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May 9, 2011 | by  | in Opinion |
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Beer Will Be Beer – Beer & Whisky

Beer and whisky have always had an affinity, being made of the same base ingredient, mashed and fermented—only whisky is distilled, and beer has hops.

When the most imperial of IPAs won’t cut it, many beer drinkers turn to whisky. However, a new Yeastie Boys release looks to fill that niche with beer.
Yeastie Boys’ Creative Director Stu McKinlay has long been a Scotch whisky fan and so, one day last year, he created an experimental test batch using Peated Distilling Malt (PDM), usually used in whisky from the Isle of Islay (pronounced “eye-lah”). This wouldn’t be such an extreme undertaking if Stu had followed normal brewing sense, which is to only use PDM as a maximum of 5% of your total malt (the smoky Scotch ale stonecutter has only around 1%). Stu used 100%.

What should have been so smoky that it was one note and undrinkable, was surpisingly complex and tasty. I was lucky enough to taste the second test batch, with 95% PDM and 5% caramel malt. Oddly, reducing the percentage of smoked malt made the beer less drinkable, with the caramalt adding too much richness. The lesson was learned, and two metric tonnes of PDM was ordered from Scotland. There wasn’t enough in New Zealand to make even one batch.

Here we are months later, and the child of beer and whisky, Yeastie Boys Rex Attitude (7%), is on the shelves.
My first sip was like licking an ash tray, but after a few more, my palate had time to adjust to the intense smoke, and the more subtle elements of the beer emerged. I was less blinded by the smoke, and more intrigued. The ash tray smoke turned into smoky bacon, and invited another sip. US Willamette hops provide a faint citrus flavour, which works well with some malty sweetness.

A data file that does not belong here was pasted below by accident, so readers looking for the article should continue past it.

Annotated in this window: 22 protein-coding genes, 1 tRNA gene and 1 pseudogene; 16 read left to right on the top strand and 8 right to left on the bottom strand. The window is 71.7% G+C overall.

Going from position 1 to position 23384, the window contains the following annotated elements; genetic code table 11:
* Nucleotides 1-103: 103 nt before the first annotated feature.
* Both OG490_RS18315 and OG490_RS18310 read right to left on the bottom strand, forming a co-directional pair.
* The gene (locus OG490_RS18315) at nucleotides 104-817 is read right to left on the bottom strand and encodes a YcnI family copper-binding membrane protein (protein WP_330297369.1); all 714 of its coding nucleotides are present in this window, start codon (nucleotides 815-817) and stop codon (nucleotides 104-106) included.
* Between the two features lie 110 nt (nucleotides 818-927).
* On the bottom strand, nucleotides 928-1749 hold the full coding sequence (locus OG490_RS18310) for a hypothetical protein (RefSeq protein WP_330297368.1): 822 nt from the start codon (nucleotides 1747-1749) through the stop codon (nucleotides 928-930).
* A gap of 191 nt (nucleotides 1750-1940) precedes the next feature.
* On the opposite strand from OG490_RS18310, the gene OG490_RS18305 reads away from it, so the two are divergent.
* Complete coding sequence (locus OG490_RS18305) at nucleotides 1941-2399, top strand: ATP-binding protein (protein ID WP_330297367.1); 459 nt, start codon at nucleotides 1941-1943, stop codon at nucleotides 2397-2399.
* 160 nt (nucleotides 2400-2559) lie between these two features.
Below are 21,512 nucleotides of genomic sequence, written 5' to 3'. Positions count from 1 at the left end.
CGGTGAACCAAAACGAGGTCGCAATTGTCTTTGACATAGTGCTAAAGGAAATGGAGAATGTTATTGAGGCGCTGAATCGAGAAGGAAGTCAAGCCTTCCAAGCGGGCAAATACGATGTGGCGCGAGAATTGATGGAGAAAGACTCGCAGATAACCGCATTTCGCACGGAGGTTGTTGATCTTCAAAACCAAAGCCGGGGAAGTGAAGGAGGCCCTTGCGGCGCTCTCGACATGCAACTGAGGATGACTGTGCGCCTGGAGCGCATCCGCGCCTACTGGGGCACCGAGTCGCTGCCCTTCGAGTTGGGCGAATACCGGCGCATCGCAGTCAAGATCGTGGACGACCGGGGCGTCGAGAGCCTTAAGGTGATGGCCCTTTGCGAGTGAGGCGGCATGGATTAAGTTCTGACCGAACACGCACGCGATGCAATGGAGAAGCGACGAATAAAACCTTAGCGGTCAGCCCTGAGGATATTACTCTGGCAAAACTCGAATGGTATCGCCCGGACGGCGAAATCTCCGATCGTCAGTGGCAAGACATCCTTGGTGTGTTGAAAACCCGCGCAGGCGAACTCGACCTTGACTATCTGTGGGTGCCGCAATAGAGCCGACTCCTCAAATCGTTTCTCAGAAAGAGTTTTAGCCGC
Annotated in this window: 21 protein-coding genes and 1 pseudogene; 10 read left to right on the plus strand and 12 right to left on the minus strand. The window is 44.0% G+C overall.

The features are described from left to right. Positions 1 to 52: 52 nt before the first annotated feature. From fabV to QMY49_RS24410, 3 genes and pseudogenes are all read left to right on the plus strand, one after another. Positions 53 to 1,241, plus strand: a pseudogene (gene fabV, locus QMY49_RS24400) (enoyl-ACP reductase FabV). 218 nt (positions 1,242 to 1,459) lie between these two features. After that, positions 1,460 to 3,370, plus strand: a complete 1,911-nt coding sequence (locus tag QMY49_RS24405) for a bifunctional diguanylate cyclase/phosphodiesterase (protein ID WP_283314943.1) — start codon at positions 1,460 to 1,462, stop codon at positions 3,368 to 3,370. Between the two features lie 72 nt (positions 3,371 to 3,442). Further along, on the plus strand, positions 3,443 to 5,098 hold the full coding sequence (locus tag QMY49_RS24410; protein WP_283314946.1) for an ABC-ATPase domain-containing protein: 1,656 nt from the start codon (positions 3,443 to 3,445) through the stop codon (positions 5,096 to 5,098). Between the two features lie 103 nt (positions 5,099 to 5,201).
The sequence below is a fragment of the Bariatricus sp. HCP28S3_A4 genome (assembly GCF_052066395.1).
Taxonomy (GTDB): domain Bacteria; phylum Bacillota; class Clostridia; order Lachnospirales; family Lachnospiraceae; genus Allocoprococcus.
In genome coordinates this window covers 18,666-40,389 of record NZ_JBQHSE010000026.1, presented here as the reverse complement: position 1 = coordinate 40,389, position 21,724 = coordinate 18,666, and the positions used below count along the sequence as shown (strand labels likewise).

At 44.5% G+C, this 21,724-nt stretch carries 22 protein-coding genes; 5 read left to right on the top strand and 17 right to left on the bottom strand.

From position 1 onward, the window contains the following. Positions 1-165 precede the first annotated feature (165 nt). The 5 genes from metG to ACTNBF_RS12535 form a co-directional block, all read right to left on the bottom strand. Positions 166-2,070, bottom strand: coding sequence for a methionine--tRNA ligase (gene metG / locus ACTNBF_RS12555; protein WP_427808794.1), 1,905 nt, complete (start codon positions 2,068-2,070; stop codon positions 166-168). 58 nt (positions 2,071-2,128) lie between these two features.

Almost all of Rex Attitude was bottled and these will be available at all good beer outlets in Wellington from here on out, making for Yeastie Boys’ third year-round offering. A select few outlets will be brave enough to put Rex on tap—confirmed so far are Regional Wines & Spirits, Malthouse, Bruhaus and Hashigo Zake. *

If you have any questions about this week’s beers or any comments, please contact me at or Tweet at me @davethebeerguy

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Comments (2)

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  1. Axel says:

    The Rex was why my Nogne #100 tasted so weird. Such a forceful character of a beer that it wasn’t happy to just leave the lines quietly, evidently…

  2. Stu as "Stu" says:

    @ Axel – I’d have suggested putting Oyster Stout through a line after rex. Or maybe Big Smoke, to make it Bigger Smoke.

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